and that will happen. It has been delayed. We hope it is in operation
by 1 April of this year. It should have come in at the same time
as NETA came in last year so we have been for a year without any
form of certificate trading. We hope that will make it work but
we do not just want to be penalised by the effects of the system,
like NETA, at the same time. We want to have a fair and level
playing field and see fair cost reflexivity.
90. You heard the comments from CHPA that they
would like to see small producers outside NETA. Is that a view
you share as being the way forward?
(Mr Goodall) I would say just exempt wind or probably
renewables at large just to a certain point, to allow it to get
going, to get to a critical mass, to make it competitive with
the self-styled, larger generating entities that exist. I have
yet to find an adequate understanding as to why that could not
be done. There is nothing wrong with saying, "Oops, we got
it wrong." Failing that, maybe a single cash up price might
be a solution that would enable any participant to not suffer.
There may be any number of other tweaks that can be made to adjust
and reduce the unnecessary burden of additional cost on renewables
which are incorrectly perceived as much more expensive than conventional
generation anyway. It is a bit difficult to live with the fact
that we are having to pay for the privilege of trading. Ultimately,
we would like the recognition that it was wrong on that occasion.
The instruments to adjust and compensate are imperfect and simply
lifting it out of the system may be the best solution of all.
91. You talk about the cost of putting wind
onto the system. I assume you were talking about the day-to-day
costs of production and getting into the network. There are also,
I believe, concerns about the cost of connection to the network.
Could you elaborate on that?
(Mr Still) Generation conventionally is at the extremes.
It is in the old coal fields of England; it is in the extremities
where they have nuclear power stations. Where the wind is we may
not have a strong grid connection. There may not be wires of the
size to take significant amounts of new generation to the system.
There are barriers releasing energy from Scotland through the
interconnectors, so there needs to be a plan which says, "This
is where we want to have the wind or renewable technology. This
is how we are going to get it to market." That may come to
the forefront when we talk about a major deployment of offshore
wind. We may find one area say, for example, off East Anglia which
is the best place in the world for wind, for whatever reason,
but it has a very weak grid infrastructure so somehow we have
to promote the establishment of a strong grid which will take
the wind from an area where we as a country designate it as the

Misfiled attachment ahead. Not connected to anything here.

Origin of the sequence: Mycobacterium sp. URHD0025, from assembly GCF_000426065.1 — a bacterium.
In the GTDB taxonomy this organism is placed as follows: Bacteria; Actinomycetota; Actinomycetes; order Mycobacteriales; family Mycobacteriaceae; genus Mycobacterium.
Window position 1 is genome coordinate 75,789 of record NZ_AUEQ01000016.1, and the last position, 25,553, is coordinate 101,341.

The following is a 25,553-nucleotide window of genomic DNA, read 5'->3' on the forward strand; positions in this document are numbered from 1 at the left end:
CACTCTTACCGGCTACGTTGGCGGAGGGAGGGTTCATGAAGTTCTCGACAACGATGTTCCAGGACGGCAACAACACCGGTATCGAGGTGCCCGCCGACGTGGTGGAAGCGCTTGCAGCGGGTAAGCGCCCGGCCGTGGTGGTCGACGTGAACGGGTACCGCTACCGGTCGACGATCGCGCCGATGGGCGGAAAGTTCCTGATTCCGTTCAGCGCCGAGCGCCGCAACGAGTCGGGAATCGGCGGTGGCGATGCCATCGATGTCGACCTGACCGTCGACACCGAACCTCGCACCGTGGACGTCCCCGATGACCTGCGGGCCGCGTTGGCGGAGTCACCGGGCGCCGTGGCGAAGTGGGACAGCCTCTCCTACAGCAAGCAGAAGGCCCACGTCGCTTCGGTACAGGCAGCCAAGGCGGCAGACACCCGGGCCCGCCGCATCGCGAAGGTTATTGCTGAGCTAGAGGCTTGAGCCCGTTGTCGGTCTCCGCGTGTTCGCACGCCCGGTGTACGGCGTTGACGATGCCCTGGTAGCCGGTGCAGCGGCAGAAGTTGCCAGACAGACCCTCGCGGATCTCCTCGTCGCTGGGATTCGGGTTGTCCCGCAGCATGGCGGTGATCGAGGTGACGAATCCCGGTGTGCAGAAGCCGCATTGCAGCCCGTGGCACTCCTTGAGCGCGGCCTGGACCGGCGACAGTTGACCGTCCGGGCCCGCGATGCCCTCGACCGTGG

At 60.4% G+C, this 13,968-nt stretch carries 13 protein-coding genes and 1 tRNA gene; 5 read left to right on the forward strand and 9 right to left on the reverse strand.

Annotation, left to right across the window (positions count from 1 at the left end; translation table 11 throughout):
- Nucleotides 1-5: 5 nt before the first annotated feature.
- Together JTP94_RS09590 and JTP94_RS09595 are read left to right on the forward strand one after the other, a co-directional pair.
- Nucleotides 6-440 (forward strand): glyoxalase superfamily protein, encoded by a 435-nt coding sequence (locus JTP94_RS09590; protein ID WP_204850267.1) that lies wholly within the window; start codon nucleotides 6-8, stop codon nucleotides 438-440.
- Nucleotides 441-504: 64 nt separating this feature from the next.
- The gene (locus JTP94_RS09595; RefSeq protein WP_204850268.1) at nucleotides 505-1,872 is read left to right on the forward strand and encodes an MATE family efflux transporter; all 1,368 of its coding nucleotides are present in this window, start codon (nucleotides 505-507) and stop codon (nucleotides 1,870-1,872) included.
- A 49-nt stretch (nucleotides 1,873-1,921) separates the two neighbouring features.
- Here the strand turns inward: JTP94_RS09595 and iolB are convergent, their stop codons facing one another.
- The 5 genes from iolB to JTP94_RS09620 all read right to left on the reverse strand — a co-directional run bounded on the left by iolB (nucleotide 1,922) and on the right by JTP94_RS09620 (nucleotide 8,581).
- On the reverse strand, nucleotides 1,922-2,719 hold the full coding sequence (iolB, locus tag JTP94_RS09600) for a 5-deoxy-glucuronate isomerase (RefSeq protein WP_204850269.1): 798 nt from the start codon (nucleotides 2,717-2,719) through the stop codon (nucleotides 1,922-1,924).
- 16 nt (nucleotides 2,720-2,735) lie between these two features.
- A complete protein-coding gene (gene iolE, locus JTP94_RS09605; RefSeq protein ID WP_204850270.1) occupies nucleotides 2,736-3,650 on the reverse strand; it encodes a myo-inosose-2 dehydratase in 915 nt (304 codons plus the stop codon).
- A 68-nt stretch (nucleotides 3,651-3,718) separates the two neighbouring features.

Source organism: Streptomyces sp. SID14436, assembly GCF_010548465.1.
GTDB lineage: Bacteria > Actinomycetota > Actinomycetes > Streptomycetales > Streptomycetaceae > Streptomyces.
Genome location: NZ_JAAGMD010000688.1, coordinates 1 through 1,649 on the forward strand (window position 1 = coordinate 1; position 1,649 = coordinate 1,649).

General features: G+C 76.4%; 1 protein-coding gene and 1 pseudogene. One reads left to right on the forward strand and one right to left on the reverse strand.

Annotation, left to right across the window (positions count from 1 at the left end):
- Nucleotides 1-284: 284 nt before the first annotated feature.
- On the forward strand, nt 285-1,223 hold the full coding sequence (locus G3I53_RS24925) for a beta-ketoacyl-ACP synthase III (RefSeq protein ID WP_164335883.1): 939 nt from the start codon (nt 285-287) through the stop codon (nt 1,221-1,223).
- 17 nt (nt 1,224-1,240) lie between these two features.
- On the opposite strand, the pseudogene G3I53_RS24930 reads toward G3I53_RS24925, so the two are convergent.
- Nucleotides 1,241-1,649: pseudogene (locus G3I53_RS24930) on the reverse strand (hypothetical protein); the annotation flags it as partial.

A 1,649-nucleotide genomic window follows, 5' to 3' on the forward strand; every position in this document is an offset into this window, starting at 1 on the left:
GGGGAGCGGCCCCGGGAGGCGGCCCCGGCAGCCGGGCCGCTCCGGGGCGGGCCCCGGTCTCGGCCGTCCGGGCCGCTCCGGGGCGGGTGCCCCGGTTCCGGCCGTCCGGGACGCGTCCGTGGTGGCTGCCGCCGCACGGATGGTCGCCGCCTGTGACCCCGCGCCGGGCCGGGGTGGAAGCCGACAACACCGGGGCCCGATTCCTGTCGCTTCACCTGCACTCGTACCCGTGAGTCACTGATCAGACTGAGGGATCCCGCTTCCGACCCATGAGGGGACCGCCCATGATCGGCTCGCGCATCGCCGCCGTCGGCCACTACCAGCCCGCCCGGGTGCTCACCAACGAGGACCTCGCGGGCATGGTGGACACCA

best place to put offshore wind.
92. Who pays for connection at the moment?
(Mr Still) At the moment, we pay.
93. Who would you like to see pay?
(Mr Still) We are happy to pay our fair share but
quite often we see grid reinforcement and deep reinforcementI
have seen it in Scotlandtrying to be placed on a new generator
coming onto the system rather than the backbone of the grid which
is there and which is the country's asset. It should be reasonable
and it should be as fair a playing field when we put something
on the grid as any other form of generation.
(Mr Goodall) We are openly begging the question what
is the role of government in participating in this. I am not saying
we necessarily know the answer. I am certainly not asking for
a handout. Because the grid is in a process of change anyway,
it gets replaced. It gets rerouted and new bits get put in. There
is a need to think strategically in anticipating what will happen
and there are quite properly questions to be asked: are we comfortable
with making this entirely a private activity? What kind of concerns
can we have about how companies will behave in these markets?
What is the role of government and, for that matter, the regions
in this? With respect, I throw it back to the Committee and others
to say let us get the debate open and quite frank.
94. Where in government should it be?
(Mr Goodall) Everywhere, I think.
95. What about the present splits between DTI
and DEFRA? How do you think that is operating? How can you get
it more joined up?
(Mr Goodall) I do not know whether a split can operate,
with respect. There are times when we wonder whether there is
truly the joined up thinking that we see described. For example,
to introduce a controversial case, offshore wind and the MoD.
Here we have a very clear direction that offshore wind is considered
to be a good thing and there is considerable commercial interest